NORTH TEXAS (CBSDFW.COM) – It’s the biggest move in U.S. history to decriminalize marijuana.
for thousands of Americans convicted in federal courts of possessing small amounts of marijuana – one of his campaign promises.
Some are applauding the pardons, others are condemning them.
“They need to be in treatment, not be pardoned,” Patricia Silva-Duran said.
Silva-Duran said her daughter’s addiction to marijuana at age 15 convinced her that it’s a dangerous drug and needs to remain illegal.
“There were times when I thought I might lose my daughter because she would drive high,” Silvia-Duran said. “She crashed a car and of course was put on probation after that she was driving high and drunk at the same time
Silvia-Duran founded an anti marijuana awareness group and criticized President Biden’s decision to pardon thousands who have federal convictions for marijuana possession.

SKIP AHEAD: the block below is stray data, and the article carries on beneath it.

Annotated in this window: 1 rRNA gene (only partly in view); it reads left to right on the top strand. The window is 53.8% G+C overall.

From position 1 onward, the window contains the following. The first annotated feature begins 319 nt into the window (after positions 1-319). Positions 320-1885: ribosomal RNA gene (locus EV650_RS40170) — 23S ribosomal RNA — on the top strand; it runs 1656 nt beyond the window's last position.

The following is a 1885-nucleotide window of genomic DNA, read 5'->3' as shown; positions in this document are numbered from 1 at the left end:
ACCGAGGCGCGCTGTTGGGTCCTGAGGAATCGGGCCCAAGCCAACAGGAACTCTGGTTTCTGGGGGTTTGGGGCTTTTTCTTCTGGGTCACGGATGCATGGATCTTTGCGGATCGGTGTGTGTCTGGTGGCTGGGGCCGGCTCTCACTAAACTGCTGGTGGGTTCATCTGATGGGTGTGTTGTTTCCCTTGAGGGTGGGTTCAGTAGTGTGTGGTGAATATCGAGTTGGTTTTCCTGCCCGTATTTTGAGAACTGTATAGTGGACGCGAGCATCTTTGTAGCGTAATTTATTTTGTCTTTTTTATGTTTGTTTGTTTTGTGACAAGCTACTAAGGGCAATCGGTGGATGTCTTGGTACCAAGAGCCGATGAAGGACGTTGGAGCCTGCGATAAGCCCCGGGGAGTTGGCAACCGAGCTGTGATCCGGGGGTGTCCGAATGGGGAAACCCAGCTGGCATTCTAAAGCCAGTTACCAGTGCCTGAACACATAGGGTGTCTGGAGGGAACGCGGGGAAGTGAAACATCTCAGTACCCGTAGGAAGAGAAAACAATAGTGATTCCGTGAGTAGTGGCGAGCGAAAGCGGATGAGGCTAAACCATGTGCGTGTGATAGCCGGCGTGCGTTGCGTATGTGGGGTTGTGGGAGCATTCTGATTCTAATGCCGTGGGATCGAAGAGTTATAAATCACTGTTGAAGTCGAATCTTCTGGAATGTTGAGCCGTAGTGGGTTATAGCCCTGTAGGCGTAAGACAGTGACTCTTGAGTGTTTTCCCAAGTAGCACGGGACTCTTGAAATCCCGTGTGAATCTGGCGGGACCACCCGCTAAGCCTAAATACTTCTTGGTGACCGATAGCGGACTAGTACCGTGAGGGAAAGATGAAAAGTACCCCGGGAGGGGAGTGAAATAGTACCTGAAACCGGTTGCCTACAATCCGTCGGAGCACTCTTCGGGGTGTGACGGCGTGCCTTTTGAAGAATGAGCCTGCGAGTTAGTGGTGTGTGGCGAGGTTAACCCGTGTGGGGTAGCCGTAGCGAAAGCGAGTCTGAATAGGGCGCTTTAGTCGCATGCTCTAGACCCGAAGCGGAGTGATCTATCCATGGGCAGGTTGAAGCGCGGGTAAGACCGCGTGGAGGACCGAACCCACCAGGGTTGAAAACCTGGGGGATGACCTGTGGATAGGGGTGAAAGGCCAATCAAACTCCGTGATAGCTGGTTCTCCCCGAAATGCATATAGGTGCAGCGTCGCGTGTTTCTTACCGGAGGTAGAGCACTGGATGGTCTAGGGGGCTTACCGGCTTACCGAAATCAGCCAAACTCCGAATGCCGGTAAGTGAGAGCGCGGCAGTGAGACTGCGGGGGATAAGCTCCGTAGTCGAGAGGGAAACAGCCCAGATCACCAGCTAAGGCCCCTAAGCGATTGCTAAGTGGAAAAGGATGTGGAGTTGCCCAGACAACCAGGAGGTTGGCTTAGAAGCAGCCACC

“Being pardoned is not going to help whatsoever because they’re going to use drugs still [and think] it’s OK to smoke pot and be high, they’re not going to work anyway,” she said.
Giving those with convictions better opportunities for work is one of the reasons legalization advocates support the president’s decision.
“A conviction for any kind of marijuana offense significantly limits of persons access to employment and education opportunities,” said Katherine Neill Harris with Rice University’s Baker Institute for Public…